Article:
Loading timer

Rail Data > Articles > Links
This page provides links to some other websites that may be of interest. I will be adding more over time but, if you have a suggestion for a site to include, please get in touch.
The links will be checked from time to time, but websites can disappear or be changed. Please let me know if you find a link that needs amending or removing.
Photo sites
Data sites
Other sites
Off-topic sites

Photo sites
There are billions of railway photo collections on on-line with gazillions of photos. OK, maybe I am exaggerating a little. The ones I have listed below are mainly those that have lots of images, that include wagons and that have sensible organisation.
Link screenshot image Dan Adkins on Flickr
A very large collection of photos (over 37,700), mostly taken over the past 15 years and nearly all of railway stock. Organisation is by various albums, including by TOPS classes and by date. Each photo shows the date, location and working (where relevant) and downloading at full resolution is enabled.
Link screenshot image Paul Bartlett on Zenfolio
One of the best-known on-line photo collections, Paul's stands out due to its size and scope. The majority of the photos were taken in the 1970s and 1980s, meaning that many are of types that you won't find elsewhere. Zenfolio allows multi-layer organisation, which Paul has used to good effect. Every photo has the date and location marked on it, along with full details of the subject. The only downside is perhaps that free downloading is disabled, while the on-screen images are relatively small and have copyright watermarks.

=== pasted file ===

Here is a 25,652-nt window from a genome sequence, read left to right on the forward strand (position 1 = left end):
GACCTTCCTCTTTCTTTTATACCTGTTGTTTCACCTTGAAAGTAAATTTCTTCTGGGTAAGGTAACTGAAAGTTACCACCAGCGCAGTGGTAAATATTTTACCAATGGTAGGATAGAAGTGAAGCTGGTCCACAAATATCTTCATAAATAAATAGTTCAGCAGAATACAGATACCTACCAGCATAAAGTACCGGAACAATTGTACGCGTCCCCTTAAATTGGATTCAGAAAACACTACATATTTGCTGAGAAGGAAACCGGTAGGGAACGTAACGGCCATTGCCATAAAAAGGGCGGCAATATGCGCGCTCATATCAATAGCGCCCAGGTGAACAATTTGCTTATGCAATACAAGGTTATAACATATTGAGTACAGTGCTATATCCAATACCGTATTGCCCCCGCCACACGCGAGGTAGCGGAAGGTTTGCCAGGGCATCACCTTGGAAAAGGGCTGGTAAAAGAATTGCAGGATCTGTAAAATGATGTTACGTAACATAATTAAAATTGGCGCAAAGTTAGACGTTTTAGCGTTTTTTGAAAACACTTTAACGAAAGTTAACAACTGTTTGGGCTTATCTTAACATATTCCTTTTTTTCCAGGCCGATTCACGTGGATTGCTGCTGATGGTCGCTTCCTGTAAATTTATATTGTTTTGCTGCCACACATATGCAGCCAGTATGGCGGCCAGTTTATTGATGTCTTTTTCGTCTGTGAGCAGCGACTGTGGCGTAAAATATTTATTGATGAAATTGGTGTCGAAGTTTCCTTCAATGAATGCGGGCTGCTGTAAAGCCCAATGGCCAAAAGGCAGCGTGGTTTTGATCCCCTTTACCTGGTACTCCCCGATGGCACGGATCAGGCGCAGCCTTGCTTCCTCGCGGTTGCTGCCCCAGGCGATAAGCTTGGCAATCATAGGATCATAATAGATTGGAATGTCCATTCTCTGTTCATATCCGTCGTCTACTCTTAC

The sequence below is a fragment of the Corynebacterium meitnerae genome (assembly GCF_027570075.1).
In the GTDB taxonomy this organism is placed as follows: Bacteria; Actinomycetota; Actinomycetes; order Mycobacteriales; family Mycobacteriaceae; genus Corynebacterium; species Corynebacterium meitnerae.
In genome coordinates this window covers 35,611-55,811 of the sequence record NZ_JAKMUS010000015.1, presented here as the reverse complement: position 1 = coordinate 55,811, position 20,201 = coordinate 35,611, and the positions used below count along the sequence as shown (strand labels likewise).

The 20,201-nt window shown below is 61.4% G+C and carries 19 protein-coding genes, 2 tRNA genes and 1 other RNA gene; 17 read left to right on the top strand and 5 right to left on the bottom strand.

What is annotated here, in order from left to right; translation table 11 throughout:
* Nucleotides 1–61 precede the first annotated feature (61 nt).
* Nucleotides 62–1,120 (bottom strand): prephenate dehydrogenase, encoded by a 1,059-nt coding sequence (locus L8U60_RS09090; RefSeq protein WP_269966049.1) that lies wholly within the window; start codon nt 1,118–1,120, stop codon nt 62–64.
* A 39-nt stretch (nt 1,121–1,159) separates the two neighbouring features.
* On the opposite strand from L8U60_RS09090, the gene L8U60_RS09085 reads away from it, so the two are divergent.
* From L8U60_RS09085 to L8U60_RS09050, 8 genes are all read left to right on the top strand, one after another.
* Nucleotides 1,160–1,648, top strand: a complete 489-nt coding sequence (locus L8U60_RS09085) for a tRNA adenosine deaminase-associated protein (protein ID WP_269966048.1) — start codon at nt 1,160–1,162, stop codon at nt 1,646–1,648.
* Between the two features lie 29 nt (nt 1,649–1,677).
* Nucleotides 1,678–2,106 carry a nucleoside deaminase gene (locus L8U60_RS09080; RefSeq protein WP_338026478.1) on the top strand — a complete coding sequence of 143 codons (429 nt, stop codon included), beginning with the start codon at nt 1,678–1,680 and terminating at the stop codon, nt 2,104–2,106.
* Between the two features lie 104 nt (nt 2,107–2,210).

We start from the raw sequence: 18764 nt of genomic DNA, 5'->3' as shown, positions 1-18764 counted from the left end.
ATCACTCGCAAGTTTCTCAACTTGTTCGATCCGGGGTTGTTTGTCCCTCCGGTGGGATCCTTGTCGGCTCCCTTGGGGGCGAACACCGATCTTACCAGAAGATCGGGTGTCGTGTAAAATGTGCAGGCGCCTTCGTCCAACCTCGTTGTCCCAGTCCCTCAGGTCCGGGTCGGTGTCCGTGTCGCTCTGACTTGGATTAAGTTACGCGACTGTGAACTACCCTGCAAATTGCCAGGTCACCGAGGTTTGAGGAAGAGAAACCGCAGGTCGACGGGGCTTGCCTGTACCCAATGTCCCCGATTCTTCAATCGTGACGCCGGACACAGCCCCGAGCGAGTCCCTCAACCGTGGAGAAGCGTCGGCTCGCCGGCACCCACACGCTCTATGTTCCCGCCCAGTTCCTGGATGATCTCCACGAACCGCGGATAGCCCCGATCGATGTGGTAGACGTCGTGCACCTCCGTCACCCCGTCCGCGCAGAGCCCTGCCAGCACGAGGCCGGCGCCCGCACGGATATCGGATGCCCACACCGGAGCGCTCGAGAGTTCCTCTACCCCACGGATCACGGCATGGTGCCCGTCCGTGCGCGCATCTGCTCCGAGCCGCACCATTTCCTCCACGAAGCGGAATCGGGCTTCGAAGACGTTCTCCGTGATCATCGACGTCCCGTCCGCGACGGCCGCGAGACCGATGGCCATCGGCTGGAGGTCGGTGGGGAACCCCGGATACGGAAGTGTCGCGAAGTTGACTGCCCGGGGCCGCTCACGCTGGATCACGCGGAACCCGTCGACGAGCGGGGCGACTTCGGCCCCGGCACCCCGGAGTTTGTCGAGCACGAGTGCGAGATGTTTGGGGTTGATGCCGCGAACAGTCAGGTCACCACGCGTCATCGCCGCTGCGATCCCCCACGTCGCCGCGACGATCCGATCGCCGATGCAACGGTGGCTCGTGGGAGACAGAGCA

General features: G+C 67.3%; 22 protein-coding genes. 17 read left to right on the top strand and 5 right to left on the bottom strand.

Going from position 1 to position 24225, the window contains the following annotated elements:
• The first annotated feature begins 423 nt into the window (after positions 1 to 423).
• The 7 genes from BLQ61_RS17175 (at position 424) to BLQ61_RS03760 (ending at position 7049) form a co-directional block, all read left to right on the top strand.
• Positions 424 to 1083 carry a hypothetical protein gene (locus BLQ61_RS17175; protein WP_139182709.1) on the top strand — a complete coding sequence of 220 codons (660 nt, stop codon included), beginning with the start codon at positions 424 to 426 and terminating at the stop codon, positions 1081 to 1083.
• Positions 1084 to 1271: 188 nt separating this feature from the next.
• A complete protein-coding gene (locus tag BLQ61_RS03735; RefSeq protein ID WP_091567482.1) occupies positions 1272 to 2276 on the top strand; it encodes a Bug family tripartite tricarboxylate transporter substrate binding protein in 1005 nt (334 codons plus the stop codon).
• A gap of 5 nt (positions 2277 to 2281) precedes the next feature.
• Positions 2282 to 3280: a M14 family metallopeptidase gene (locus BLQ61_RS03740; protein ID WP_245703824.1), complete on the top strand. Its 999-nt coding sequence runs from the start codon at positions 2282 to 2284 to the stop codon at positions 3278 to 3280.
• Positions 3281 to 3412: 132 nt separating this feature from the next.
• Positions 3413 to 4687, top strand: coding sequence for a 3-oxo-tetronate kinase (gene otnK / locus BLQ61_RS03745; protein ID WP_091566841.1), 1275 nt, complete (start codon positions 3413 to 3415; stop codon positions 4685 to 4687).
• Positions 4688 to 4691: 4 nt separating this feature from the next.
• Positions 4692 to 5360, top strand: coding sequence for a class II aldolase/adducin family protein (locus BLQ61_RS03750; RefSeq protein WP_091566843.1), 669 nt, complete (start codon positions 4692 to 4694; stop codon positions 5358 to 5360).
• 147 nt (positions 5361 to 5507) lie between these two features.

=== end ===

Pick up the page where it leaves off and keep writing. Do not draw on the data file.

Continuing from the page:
Link screenshot image Nathan S on Flickr
A collection of over 2,400 photos, mainly taken in Cornwall. Wagons are included, with an album for each TOPS code group. Overall, the emphasis is on quality rather than quantity, with some amazing views, including some taken using a drone. Captions give all the details, and downloading at full resolution is enabled.
Link screenshot image UK Railways Pics on SmugMug (Martyn Read)
Unlike Flickr, photo collections on SmugMug do not tell you how many photos are included. They also don't seem to allow you to add captions. They do however allow for multi-level organisation, and clever users can put details such as numbers, dates and locations into the filenames. Martyn has done this on his huge and well-organised site. Almost all recent/current classes are included and there are a handful of photos from the pre-digital era. Downloading is disabled, though photos can be saved at medium resolution (1024px wide).
Link screenshot image Gingespotting on SmugMug
Another SmugMug site with an unknown (but high) quantity of images. Trains of other European countries are covered, so you can (for example) look at Serbian wagons! The UK sections are well organised by class codes but with some oddities. The Multiple Unit section only seems to contain EMUs and Bi-modes for example. Information is limited to filenames and downloading at full resolution is enabled. There is also a related blog which is quite entertaining and contains some UK wagon data.
Link screenshot image Huw Millington on Flickr
While the majority of Huw's recent photographs are Lego-related (he runs the excellent Brickset website), there are also over 1,600 wagon photos. What makes this site special is that the photos were mainly taken in the mid-1980s, with an emphasis on private-owner wagons. Many types are covered, including some rarities such as the ex-BR Bogie Bolster and Lowfits used by ABP. Information is limited to the number, location and date being included in the filename. Photos can be downloaded at full-resolution, although in some cases this is on the low side.
Link screenshot image Trevor Plackett on Flickr
Another big collection (60,000+), I like this one because it includes some 1980s and 1990s photos in addition to the (more-common) digital-era ones. Most of the content is trains, including around 12,000 wagon photos, and the organisation into albums based on classes or general types is useful (perhaps with the exception of RIV wagons being in 5 generic collections). Information is limited to numbers, dates and locations and, while the photos are good quality, they can only be viewed (and downloaded) at medium resolution.